Long ago, like in 2016, the Dallas Cowboys had a constant on the roster, a particular spot that they seemingly were committed to never doing without. That was the veteran backup quarterback. We saw a parade of talented, experienced leaders that could be called upon to keep the ship afloat if something happened to the starter. Names like Brandon Weeden, Matt Cassel, Mark Sanchez . . .
Ahem. OK, maybe the Cowboys have not had such a good history of late with signing vets to step in if something happens to the starter. The last really functional veteran backup to man the position was Jon Kitna. Maybe that is why Dallas went with only Cooper Rush behind starter Dak Prescott last season. And why they stayed out of the market again this offseason, drafting Mike White instead.
It is something that makes sense from a couple of angles. First, those veteran backups command a fairly high price, at least if they are perceived as having any hint of ability. With a third-year starter on a fourth-round contract, a second-year UDFA, and a fifth-round draftee now the main contenders to make the 53-man roster, Dallas is paying NFL peanuts for the most important position in the game - less than $2 million total this year for the trio. Almost every other team is spending more for their QB2 than the $726,000 cap hit that Dak Prescott represents. When a QB shows any real ability to keep a team afloat, like long-time temp Josh McCown whose latest team is the New York Jets, they command a pretty hefty salary - $10 million, in his case.
And for many of those veteran backups, they are not exactly on an ascending trajectory in their career. For the most part, they are “rent-an-arm” players, here for a year or two before moving on to the next team to collect another paycheck, or retirement as the case may be.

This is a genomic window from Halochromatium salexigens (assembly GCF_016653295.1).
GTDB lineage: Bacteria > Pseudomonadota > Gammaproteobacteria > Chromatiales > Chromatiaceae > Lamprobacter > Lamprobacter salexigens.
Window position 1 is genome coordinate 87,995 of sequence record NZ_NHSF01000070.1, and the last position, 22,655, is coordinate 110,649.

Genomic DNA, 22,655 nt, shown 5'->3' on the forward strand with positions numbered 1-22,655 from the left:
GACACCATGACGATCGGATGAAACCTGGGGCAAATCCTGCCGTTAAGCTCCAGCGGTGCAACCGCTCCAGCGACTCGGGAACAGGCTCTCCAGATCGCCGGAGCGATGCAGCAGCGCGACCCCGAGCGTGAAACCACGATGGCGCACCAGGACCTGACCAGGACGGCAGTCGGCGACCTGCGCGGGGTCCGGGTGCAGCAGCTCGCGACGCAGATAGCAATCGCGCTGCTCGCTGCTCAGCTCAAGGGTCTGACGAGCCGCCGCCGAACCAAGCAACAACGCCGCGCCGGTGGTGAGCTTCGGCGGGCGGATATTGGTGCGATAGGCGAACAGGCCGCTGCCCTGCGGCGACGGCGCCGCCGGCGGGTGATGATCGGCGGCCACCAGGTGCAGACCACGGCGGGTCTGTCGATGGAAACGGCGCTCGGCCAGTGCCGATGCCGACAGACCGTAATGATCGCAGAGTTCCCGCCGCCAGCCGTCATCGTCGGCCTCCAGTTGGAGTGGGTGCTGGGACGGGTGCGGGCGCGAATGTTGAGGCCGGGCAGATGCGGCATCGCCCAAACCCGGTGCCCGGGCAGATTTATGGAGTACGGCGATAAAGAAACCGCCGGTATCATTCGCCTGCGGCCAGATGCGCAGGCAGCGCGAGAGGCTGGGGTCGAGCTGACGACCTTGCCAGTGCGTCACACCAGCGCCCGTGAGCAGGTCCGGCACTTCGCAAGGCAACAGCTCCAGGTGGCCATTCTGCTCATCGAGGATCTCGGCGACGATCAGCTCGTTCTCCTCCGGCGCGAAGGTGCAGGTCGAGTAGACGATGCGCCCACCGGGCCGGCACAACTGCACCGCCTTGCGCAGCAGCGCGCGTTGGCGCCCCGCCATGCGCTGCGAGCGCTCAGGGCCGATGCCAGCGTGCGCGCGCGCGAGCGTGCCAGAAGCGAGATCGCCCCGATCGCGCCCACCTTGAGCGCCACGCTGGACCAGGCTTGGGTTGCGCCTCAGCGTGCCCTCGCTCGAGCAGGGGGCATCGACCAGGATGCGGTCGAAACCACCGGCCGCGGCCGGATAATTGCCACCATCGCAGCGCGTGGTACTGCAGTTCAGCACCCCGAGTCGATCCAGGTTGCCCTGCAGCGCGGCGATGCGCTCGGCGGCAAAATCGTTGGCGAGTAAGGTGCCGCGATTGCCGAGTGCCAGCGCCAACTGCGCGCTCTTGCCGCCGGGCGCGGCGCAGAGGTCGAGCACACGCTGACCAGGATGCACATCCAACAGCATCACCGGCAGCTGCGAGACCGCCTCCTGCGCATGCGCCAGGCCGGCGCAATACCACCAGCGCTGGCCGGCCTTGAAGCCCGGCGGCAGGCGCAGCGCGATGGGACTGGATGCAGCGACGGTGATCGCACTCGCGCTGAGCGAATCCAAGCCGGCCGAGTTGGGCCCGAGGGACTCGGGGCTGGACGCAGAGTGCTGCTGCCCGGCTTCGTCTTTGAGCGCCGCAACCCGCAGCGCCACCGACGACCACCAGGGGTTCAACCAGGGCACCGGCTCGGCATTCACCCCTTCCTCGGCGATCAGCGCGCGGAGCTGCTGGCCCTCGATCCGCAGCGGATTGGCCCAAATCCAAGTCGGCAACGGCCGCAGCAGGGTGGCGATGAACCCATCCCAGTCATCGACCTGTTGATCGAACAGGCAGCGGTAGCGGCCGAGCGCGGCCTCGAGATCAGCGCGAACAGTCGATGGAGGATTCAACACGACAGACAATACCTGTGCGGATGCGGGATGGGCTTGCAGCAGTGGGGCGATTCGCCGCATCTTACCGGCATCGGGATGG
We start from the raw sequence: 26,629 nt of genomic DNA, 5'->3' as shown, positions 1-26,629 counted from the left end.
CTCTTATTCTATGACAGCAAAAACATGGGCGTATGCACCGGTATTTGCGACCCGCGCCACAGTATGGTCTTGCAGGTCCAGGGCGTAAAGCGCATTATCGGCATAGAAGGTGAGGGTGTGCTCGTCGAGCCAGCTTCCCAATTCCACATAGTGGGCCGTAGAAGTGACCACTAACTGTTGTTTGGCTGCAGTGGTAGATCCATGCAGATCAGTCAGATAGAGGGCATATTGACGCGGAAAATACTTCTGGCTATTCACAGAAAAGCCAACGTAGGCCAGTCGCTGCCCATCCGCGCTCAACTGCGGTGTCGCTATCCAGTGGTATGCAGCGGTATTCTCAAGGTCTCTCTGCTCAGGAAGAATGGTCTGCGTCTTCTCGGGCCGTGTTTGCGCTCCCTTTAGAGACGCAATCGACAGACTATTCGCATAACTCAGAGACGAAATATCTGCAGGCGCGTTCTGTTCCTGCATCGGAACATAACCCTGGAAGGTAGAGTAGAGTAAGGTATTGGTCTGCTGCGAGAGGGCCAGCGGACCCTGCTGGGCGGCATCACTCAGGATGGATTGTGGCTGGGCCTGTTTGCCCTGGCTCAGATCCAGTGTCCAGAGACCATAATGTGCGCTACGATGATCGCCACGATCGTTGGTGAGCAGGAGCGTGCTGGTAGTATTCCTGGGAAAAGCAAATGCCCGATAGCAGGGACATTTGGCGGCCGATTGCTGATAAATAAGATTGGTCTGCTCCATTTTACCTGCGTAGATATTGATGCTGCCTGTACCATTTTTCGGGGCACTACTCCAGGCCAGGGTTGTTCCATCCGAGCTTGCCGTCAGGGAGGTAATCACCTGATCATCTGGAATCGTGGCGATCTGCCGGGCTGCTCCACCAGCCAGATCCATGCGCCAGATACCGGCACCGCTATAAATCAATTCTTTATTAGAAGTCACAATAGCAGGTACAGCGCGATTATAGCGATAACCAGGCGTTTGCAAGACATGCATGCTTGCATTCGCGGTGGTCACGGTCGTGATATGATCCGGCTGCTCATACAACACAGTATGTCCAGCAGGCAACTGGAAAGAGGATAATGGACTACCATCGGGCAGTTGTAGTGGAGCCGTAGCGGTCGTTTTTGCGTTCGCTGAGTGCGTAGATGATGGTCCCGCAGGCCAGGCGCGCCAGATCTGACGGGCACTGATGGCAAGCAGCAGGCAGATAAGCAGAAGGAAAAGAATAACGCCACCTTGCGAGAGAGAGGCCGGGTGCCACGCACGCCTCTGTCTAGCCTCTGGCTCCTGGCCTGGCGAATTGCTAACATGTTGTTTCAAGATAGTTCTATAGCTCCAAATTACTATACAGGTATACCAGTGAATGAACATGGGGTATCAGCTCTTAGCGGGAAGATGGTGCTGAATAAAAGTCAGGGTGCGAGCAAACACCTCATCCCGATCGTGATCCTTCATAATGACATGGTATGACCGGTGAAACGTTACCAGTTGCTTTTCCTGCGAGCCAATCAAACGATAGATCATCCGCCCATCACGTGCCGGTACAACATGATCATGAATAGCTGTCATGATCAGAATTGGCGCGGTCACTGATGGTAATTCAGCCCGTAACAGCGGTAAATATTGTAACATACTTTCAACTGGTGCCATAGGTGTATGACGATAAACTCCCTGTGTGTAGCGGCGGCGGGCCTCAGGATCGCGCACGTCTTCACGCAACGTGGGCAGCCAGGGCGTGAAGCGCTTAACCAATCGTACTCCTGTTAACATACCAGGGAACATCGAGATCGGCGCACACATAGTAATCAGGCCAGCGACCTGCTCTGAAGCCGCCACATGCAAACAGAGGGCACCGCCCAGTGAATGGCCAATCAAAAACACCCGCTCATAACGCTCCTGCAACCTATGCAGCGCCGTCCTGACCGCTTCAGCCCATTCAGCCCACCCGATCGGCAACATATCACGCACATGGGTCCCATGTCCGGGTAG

But with young players like Rush and White, the team has a chance for growth and development. They may become long-term backups, or trade bait. Just look at how the New England Patriots repeatedly gain draft capital for a few years of training their young QBs, most recently Jimmy Garoppolo.
Of course, it is always chancy to try and emulate the Machiavellian moves of Bill Belichick, because no one seems to be able to do it nearly as well. Still, this seems to represent another significant shift in philosophy for the Cowboys. The fact they used a draft pick on White, the second one in three years, signifies that. Prior to taking Prescott in 2016, they had only taken two quarterbacks since 1991. A three-year sample size may not be enough to be sure, but it looks like a new interest in taking a developmental QB every couple of years rather than go back to the pool of veteran signal-callers.
And let’s be honest. That pool is shallow and scummy. The continuing emphasis that so many teams still place on having that veteran presence standing on the sideline is hard to understand, given how rarely a backup is actually able to keep a franchise competitive when called on. The Philadelphia Eagles are a notable exception, with Nick Foles doing a simply outstanding job last season when Carson Wentz was lost to injury. But Dallas’ own experience in 2015 with Weeden and Cassel seems much more typical.